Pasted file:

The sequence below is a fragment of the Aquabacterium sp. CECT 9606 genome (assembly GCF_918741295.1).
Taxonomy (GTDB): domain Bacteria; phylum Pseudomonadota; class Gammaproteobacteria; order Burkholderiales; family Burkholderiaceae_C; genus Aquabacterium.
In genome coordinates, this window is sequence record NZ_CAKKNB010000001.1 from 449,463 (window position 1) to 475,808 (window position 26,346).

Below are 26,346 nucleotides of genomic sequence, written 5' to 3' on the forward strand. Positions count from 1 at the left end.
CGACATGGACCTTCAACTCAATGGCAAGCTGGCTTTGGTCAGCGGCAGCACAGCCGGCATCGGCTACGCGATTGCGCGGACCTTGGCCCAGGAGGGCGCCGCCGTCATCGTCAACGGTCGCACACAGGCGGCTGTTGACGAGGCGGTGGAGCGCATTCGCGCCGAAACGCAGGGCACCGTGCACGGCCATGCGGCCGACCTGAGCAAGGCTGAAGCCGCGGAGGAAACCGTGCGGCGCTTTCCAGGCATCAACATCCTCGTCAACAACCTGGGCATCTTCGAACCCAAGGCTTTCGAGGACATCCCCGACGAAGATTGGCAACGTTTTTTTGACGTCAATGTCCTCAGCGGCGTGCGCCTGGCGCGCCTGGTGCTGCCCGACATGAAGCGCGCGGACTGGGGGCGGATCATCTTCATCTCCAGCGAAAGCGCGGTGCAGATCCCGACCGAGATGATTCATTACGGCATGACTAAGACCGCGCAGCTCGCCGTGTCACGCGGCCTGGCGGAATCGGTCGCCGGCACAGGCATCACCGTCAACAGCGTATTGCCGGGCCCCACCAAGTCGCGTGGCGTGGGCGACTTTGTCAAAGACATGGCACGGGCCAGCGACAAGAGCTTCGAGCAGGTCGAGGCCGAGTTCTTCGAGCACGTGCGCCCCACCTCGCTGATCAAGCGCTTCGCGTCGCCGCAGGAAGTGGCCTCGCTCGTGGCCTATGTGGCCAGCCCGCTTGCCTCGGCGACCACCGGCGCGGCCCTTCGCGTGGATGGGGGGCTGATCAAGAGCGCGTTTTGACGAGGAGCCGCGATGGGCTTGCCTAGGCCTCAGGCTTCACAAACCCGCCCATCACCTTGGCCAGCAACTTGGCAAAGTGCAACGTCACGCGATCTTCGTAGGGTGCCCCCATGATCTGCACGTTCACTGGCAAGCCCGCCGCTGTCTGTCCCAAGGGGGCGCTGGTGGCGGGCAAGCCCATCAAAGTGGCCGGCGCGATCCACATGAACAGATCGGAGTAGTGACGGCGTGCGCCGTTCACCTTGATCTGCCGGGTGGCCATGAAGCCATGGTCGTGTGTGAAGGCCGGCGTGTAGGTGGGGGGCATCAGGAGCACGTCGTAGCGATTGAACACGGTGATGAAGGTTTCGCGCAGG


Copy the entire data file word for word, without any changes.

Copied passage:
The sequence below is a fragment of the Aquabacterium sp. CECT 9606 genome (assembly GCF_918741295.1).
Taxonomy (GTDB): domain Bacteria; phylum Pseudomonadota; class Gammaproteobacteria; order Burkholderiales; family Burkholderiaceae_C; genus Aquabacterium.
In genome coordinates, this window is sequence record NZ_CAKKNB010000001.1 from 449,463 (window position 1) to 475,808 (window position 26,346).

Below are 26,346 nucleotides of genomic sequence, written 5' to 3' on the forward strand. Positions count from 1 at the left end.
CGACATGGACCTTCAACTCAATGGCAAGCTGGCTTTGGTCAGCGGCAGCACAGCCGGCATCGGCTACGCGATTGCGCGGACCTTGGCCCAGGAGGGCGCCGCCGTCATCGTCAACGGTCGCACACAGGCGGCTGTTGACGAGGCGGTGGAGCGCATTCGCGCCGAAACGCAGGGCACCGTGCACGGCCATGCGGCCGACCTGAGCAAGGCTGAAGCCGCGGAGGAAACCGTGCGGCGCTTTCCAGGCATCAACATCCTCGTCAACAACCTGGGCATCTTCGAACCCAAGGCTTTCGAGGACATCCCCGACGAAGATTGGCAACGTTTTTTTGACGTCAATGTCCTCAGCGGCGTGCGCCTGGCGCGCCTGGTGCTGCCCGACATGAAGCGCGCGGACTGGGGGCGGATCATCTTCATCTCCAGCGAAAGCGCGGTGCAGATCCCGACCGAGATGATTCATTACGGCATGACTAAGACCGCGCAGCTCGCCGTGTCACGCGGCCTGGCGGAATCGGTCGCCGGCACAGGCATCACCGTCAACAGCGTATTGCCGGGCCCCACCAAGTCGCGTGGCGTGGGCGACTTTGTCAAAGACATGGCACGGGCCAGCGACAAGAGCTTCGAGCAGGTCGAGGCCGAGTTCTTCGAGCACGTGCGCCCCACCTCGCTGATCAAGCGCTTCGCGTCGCCGCAGGAAGTGGCCTCGCTCGTGGCCTATGTGGCCAGCCCGCTTGCCTCGGCGACCACCGGCGCGGCCCTTCGCGTGGATGGGGGGCTGATCAAGAGCGCGTTTTGACGAGGAGCCGCGATGGGCTTGCCTAGGCCTCAGGCTTCACAAACCCGCCCATCACCTTGGCCAGCAACTTGGCAAAGTGCAACGTCACGCGATCTTCGTAGGGTGCCCCCATGATCTGCACGTTCACTGGCAAGCCCGCCGCTGTCTGTCCCAAGGGGGCGCTGGTGGCGGGCAAGCCCATCAAAGTGGCCGGCGCGATCCACATGAACAGATCGGAGTAGTGACGGCGTGCGCCGTTCACCTTGATCTGCCGGGTGGCCATGAAGCCATGGTCGTGTGTGAAGGCCGGCGTGTAGGTGGGGGGCATCAGGAGCACGTCGTAGCGATTGAACACGGTGATGAAGGTTTCGCGCAGG